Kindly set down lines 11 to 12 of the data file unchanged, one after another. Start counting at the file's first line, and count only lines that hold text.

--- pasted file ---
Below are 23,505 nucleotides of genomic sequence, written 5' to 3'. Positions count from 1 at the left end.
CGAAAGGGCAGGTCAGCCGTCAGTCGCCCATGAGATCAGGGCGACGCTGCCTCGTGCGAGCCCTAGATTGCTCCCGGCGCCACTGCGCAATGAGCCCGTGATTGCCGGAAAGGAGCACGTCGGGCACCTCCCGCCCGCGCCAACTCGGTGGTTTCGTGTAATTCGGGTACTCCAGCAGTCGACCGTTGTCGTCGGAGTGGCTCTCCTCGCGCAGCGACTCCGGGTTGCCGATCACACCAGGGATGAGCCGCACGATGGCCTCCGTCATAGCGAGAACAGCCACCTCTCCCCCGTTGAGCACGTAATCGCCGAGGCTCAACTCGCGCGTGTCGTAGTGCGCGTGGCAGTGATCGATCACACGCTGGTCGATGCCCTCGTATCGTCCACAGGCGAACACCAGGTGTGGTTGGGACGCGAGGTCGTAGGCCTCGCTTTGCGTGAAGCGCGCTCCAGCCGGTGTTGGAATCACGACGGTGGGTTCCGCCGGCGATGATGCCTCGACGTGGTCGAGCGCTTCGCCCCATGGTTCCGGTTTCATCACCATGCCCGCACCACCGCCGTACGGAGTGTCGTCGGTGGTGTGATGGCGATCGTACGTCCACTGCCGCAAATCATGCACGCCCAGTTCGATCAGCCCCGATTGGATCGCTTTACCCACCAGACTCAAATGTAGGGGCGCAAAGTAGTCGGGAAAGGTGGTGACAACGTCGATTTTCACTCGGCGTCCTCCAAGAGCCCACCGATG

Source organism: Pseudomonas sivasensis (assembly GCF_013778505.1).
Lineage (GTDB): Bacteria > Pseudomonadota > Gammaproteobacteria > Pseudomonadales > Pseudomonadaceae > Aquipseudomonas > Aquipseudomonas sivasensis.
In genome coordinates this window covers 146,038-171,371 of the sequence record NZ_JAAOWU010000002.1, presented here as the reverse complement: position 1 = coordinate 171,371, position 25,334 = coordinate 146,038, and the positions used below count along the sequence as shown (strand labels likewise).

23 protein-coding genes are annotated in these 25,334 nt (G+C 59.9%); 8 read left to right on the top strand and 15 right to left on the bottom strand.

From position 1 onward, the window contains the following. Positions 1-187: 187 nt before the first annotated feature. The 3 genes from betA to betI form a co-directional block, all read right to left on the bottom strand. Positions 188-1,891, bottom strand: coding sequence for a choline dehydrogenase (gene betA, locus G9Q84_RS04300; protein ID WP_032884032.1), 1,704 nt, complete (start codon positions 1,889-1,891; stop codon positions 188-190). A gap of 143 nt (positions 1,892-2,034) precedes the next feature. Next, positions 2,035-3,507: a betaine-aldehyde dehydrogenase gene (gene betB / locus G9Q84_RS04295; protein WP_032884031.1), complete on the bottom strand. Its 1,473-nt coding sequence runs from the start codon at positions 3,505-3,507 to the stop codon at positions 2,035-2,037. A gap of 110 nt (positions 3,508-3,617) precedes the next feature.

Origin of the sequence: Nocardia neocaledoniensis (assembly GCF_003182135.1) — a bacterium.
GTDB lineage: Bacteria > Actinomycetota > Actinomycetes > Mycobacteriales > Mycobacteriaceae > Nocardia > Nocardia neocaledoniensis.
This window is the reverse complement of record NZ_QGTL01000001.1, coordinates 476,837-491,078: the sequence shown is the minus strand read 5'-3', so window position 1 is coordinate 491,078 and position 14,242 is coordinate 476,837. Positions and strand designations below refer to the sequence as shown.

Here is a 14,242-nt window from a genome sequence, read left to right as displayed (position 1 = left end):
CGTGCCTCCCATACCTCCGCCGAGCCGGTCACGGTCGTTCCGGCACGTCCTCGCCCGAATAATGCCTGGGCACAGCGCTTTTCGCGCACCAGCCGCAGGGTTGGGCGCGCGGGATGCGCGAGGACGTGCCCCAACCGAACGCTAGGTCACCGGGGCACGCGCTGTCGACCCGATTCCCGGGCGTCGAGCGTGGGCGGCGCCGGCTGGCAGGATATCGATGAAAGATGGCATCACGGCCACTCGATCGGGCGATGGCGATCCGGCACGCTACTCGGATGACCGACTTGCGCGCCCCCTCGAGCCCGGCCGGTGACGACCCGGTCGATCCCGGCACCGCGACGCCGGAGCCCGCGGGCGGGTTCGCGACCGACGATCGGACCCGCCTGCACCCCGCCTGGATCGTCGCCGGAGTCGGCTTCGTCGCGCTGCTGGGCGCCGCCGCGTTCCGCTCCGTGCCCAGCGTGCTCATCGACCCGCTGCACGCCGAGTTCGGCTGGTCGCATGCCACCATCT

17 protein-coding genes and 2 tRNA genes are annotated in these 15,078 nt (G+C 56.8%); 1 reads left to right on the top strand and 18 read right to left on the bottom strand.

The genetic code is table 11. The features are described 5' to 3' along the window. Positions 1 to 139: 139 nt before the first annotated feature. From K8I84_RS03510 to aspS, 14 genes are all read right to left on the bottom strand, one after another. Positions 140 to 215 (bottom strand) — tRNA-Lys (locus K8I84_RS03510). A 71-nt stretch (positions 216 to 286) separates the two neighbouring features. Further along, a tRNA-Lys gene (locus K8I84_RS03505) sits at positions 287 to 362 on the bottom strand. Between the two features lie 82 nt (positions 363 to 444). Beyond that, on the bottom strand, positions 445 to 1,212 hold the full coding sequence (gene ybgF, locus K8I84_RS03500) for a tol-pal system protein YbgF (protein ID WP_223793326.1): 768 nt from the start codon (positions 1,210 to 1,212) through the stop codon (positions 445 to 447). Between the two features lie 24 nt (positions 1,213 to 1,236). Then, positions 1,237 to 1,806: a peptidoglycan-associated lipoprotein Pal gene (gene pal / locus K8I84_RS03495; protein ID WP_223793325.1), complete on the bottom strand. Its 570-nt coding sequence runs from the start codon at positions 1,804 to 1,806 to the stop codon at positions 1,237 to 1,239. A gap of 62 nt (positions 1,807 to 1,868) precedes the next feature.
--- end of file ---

Here is a 14,242-nt window from a genome sequence, read left to right as displayed (position 1 = left end):
CGTGCCTCCCATACCTCCGCCGAGCCGGTCACGGTCGTTCCGGCACGTCCTCGCCCGAATAATGCCTGGGCACAGCGCTTTTCGCGCACCAGCCGCAGGGTTGGGCGCGCGGGATGCGCGAGGACGTGCCCCAACCGAACGCTAGGTCACCGGGGCACGCGCTGTCGACCCGATTCCCGGGCGTCGAGCGTGGGCGGCGCCGGCTGGCAGGATATCGATGAAAGATGGCATCACGGCCACTCGATCGGGCGATGGCGATCCGGCACGCTACTCGGATGACCGACTTGCGCGCCCCCTCGAGCCCGGCCGGTGACGACCCGGTCGATCCCGGCACCGCGACGCCGGAGCCCGCGGGCGGGTTCGCGACCGACGATCGGACCCGCCTGCACCCCGCCTGGATCGTCGCCGGAGTCGGCTTCGTCGCGCTGCTGGGCGCCGCCGCGTTCCGCTCCGTGCCCAGCGTGCTCATCGACCCGCTGCACGCCGAGTTCGGCTGGTCGCATGCCACCATCT